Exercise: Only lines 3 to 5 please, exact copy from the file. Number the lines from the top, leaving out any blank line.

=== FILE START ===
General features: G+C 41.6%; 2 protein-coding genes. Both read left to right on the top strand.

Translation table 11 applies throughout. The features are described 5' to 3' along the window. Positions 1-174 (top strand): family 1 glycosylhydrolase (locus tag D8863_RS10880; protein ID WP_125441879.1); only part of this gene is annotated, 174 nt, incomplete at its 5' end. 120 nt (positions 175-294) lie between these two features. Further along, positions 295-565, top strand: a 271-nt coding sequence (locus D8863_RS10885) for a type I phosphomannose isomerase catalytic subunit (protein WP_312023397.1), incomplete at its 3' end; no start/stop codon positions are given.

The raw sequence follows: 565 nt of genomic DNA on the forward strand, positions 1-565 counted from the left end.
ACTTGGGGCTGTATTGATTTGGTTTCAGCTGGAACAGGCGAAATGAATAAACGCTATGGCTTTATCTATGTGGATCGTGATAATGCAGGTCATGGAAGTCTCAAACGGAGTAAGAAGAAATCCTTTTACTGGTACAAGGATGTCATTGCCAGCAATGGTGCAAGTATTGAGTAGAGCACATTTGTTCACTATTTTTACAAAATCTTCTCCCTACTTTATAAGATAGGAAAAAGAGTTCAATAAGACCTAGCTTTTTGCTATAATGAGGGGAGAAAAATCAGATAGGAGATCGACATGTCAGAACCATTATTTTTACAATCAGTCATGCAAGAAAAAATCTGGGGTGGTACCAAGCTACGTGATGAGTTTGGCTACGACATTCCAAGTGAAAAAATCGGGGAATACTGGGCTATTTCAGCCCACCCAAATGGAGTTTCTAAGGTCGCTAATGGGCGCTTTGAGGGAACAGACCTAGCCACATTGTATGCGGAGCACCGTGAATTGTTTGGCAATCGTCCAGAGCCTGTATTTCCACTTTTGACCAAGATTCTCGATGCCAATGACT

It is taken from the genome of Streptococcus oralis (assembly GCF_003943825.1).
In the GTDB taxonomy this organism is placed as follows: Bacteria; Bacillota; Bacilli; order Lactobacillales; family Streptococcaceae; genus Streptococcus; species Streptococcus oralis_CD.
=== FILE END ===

The raw sequence follows: 565 nt of genomic DNA on the forward strand, positions 1-565 counted from the left end.
ACTTGGGGCTGTATTGATTTGGTTTCAGCTGGAACAGGCGAAATGAATAAACGCTATGGCTTTATCTATGTGGATCGTGATAATGCAGGTCATGGAAGTCTCAAACGGAGTAAGAAGAAATCCTTTTACTGGTACAAGGATGTCATTGCCAGCAATGGTGCAAGTATTGAGTAGAGCACATTTGTTCACTATTTTTACAAAATCTTCTCCCTACTTTATAAGATAGGAAAAAGAGTTCAATAAGACCTAGCTTTTTGCTATAATGAGGGGAGAAAAATCAGATAGGAGATCGACATGTCAGAACCATTATTTTTACAATCAGTCATGCAAGAAAAAATCTGGGGTGGTACCAAGCTACGTGATGAGTTTGGCTACGACATTCCAAGTGAAAAAATCGGGGAATACTGGGCTATTTCAGCCCACCCAAATGGAGTTTCTAAGGTCGCTAATGGGCGCTTTGAGGGAACAGACCTAGCCACATTGTATGCGGAGCACCGTGAATTGTTTGGCAATCGTCCAGAGCCTGTATTTCCACTTTTGACCAAGATTCTCGATGCCAATGACT

It is taken from the genome of Streptococcus oralis (assembly GCF_003943825.1).